The independents that look most vulnerable are those in sectors dominated by two or three multinational companies, such as aerospace, auto parts and food processing. They are also the companies that don't have any proprietary technology to offer industry customers. To survive, many independents have formed alliances with the same industry giants they once thought were too slow to challenge them.

Others have merged with each other to build on similarities and strengths, such as the merger between seafood marketplaces Fishmonger and Worldcatch earlier this year.

It's the old "If you can't beat them, join them" strategy. Foodtrader.com and Novopoint formed alliances with Transora in late October that called for Transora to link to their marketplaces for food commodities. Transora is a marketplace backed by such consumer products giants as Coca-Cola, General Mills and Procter & Gamble.

E2open, a collaborative e-marketplace for the electronics industry, struck a deal with independent PartMiner in early October to have PartMiner provide services, technology and cataloging to e2open.

Other independents, such as e-Steel show signs of long-term success by filling a need for the industry giants. E-Steel landed Ford Motor as a customer by offering the automaker better planning, order management and tracking tools than electronic data interchange transactions provide.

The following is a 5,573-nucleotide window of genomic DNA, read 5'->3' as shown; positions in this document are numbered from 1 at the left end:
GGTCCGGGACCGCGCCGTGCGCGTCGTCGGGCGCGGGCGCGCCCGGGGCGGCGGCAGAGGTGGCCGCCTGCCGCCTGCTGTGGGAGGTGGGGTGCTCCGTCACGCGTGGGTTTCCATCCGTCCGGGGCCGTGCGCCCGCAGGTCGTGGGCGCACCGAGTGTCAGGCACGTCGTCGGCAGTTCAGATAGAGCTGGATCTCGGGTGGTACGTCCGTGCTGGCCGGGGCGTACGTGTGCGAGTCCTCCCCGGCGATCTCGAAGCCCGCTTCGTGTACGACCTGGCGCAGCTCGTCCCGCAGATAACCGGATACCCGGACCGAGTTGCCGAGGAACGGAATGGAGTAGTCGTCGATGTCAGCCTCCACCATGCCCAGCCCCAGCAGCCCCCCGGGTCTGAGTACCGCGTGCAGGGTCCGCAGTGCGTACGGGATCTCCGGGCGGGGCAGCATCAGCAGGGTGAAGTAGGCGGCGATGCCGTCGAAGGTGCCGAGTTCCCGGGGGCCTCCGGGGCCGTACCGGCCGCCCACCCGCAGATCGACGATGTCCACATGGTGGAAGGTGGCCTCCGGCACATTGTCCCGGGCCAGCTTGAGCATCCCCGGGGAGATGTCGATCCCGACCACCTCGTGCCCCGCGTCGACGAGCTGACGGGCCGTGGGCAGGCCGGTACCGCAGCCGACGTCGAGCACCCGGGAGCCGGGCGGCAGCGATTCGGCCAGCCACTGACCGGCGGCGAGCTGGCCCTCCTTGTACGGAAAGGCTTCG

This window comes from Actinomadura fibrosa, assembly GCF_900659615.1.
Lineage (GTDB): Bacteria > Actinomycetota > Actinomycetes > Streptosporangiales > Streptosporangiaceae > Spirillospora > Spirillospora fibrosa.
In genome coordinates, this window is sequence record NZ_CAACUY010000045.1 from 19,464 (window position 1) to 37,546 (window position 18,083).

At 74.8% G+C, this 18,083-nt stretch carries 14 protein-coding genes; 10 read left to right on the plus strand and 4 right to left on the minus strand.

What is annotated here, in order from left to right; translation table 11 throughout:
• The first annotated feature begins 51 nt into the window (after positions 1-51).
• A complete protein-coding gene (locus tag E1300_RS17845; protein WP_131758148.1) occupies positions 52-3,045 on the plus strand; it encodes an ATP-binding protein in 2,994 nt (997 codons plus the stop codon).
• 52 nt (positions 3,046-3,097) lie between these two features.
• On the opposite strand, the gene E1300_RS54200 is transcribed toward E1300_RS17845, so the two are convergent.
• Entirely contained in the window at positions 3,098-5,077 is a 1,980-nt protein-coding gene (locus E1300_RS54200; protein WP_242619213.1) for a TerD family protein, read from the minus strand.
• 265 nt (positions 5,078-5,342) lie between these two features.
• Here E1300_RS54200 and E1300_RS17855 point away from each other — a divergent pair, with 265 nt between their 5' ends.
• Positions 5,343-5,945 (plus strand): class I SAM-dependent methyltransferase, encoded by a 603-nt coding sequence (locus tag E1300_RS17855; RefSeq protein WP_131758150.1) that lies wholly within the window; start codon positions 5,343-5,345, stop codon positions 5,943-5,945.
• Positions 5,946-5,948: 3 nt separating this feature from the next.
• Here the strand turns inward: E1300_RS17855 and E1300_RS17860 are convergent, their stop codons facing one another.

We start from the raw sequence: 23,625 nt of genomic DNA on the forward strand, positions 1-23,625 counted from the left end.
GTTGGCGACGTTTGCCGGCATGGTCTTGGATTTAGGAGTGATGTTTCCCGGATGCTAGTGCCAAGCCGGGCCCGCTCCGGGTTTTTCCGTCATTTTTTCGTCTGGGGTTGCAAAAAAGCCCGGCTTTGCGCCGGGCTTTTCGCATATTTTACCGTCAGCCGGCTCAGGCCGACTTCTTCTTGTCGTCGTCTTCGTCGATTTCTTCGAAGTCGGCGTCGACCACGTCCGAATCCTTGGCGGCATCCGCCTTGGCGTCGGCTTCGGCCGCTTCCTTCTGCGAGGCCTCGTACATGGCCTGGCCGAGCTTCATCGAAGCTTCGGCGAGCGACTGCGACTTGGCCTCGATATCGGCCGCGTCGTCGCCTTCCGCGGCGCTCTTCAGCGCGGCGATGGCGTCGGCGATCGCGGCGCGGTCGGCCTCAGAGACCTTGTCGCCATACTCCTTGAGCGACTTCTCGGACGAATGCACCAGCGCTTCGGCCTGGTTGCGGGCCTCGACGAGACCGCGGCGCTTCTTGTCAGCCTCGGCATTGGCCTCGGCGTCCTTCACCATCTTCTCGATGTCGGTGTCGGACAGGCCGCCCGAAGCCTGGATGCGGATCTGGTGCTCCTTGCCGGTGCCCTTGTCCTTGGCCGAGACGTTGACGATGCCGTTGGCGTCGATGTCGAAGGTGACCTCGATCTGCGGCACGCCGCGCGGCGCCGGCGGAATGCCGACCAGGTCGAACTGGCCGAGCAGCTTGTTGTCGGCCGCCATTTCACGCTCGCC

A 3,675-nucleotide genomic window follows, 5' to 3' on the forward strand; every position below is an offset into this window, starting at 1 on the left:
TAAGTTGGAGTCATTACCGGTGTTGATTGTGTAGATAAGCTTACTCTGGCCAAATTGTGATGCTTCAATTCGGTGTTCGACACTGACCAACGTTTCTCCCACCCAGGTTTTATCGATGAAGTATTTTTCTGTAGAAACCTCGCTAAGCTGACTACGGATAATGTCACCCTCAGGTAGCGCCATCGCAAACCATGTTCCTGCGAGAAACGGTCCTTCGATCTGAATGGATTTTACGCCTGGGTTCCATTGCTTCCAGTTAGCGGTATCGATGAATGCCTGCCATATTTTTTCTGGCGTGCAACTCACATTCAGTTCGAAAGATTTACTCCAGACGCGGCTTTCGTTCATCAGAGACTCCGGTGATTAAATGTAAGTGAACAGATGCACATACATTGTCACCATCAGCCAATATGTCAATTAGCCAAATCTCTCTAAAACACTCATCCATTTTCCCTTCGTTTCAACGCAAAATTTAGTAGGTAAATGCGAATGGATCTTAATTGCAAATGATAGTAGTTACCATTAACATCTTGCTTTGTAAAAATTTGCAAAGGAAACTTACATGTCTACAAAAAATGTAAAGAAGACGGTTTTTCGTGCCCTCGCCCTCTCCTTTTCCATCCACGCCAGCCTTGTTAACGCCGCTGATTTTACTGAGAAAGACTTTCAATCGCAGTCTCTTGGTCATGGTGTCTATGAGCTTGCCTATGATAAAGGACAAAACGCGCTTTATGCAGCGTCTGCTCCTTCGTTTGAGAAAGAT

Ventro, the parent company of Chemdex, is still forging ahead with several marketplaces, but those have brick-and-mortar players such as American Express and Tenet Healthcare as partners.

Chief Executive David Perry believes Ventro's real future lies in becoming a marketplace service provider - or MSP. In other words, Ventro will provide technology, expertise and services to assist other companies in building and running marketplaces. Still, it will be a tough road for the independents to climb.

Jupiter Research has identified more than 60 industry consortium marketplaces in North America, with many more in Europe and Asia-Pacific.

Close to 41 percent of the industry-sponsored marketplaces have begun conducting transactions - although rather simple transactions - and another 33 percent expect to go live soon.

One key reason that independent Net markets stumbled is they focused too much on transactions and not enough on the way companies do business, says Jupiter's Clark. Jupiter found that supply-chain efficiency was the top priority of consortium marketplaces. For independents, supply-chain efficiency was the fifth priority, cited by 19 percent. Independents see cost savings as their key driver.

"The independents were dealing with solutions on the surface, but in the long run we didn't think they would prevail," says James Sayre, president of Cargill eVentures. Cargill joined DuPont and Cenex Harvest Cooperative to form Rooster.com, an online marketplace for the agriculture industry, earlier this year.

"The Internet economy forces people to find whatever their core competency is. You can't find someone that will be everything to everyone," says Paul Janicki, executive finance director at eBusiness at Dow Chemical.

Dow is an investor in Omenexus, a chemical marketplace; Elemica, another chemical exchange; as well as BASF, Bayer, DuPont, Ticona and others.

But don't count the independents out, Janicki says. "People are starting to see niches and creating businesses to fill those niches. The net effect is a lot more business is going to be done online."